The following press release page is a slimmed-down mirror of the one that can be found at the WitmerLab. The largest difference can be found in the respective institutional news releases.
NYITCOM News Release
Embargoed for Release Wednesday, 19 December 2018, 2 PM EST
Study Finds Dinosaurs Battled Overheating with Nasal Air-Conditioning
Researchers used 3D computer modeling to simulate heat exchange in dinosaurs
Jonesboro, AR; December 19, 2018—Researchers have long wondered how huge, heavily armored dinosaurs, such as the club-tailed ankylosaurs which lived in swealtering climates, avoided overheating. While their large bodies were adept at retaining heat, their sheer size created a heat-shedding problem that would have put them at risk of overheating, even on cloudy days. In the absence of a protective cooling mechanism, the delicate neural tissue of the brain could be damaged by the hot blood from the body’s core.
Now, as seen in the December 19 issue of PLOS ONE, researchers, led by a paleontologist from New York Institute of Technology College of Osteopathic Medicine at Arkansas State University (NYITCOM at A-State), have posed a new theory—the dinosaurs had an intricate cooling system in their snouts.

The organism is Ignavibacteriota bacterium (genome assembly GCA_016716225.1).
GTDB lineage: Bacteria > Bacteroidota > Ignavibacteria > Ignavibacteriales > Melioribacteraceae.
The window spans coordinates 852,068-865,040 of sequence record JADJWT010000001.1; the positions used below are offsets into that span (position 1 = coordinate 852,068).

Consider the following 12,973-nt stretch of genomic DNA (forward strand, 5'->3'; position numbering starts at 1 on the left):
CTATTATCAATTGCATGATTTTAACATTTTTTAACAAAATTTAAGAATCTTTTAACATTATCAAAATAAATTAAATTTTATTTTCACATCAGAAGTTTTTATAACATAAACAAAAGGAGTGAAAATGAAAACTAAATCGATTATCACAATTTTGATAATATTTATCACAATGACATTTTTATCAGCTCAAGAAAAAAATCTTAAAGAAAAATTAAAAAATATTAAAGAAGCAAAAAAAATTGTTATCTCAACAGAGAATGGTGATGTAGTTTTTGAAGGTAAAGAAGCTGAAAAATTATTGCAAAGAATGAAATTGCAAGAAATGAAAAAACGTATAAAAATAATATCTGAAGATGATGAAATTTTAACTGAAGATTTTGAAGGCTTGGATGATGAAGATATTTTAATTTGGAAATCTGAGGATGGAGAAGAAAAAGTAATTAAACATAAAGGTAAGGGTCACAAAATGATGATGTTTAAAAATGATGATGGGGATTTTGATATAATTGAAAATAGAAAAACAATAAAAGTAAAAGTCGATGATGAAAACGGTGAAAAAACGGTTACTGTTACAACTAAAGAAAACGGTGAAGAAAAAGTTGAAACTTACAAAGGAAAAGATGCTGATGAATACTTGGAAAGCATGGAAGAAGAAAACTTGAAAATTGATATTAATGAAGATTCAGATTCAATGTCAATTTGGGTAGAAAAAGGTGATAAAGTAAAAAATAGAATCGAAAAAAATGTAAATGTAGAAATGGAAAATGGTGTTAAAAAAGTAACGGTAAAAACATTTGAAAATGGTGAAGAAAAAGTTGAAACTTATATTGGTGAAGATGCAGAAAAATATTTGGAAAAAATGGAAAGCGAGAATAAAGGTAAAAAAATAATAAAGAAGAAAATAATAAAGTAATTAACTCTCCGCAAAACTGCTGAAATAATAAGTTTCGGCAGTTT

“The large bodies of many dinosaurs must have gotten very hot in warm Mesozoic climates, and we’d expect their brains to adapt poorly to these conditions. With that in mind, we wanted to see if there were ways to protect the brain from ‘cooking.’ It turns out the nose may be the key, and likely housed a ‘built-in air conditioner,’” said Jason Bourke, Ph.D., assistant professor of basic sciences, NYITCOM at A-State, and lead author of the study.
According to the researchers, smell may be a primary function of the nose, but noses are also important heat exchangers, ensuring that air is warmed and humidified before it reaches the delicate lungs. To accomplish this effective air conditioning, birds and mammals—including humans--rely on thin curls of bone and cartilage within their nasal cavities, called turbinates, which increase the surface area and allow for air to come into contact with more of the nasal walls.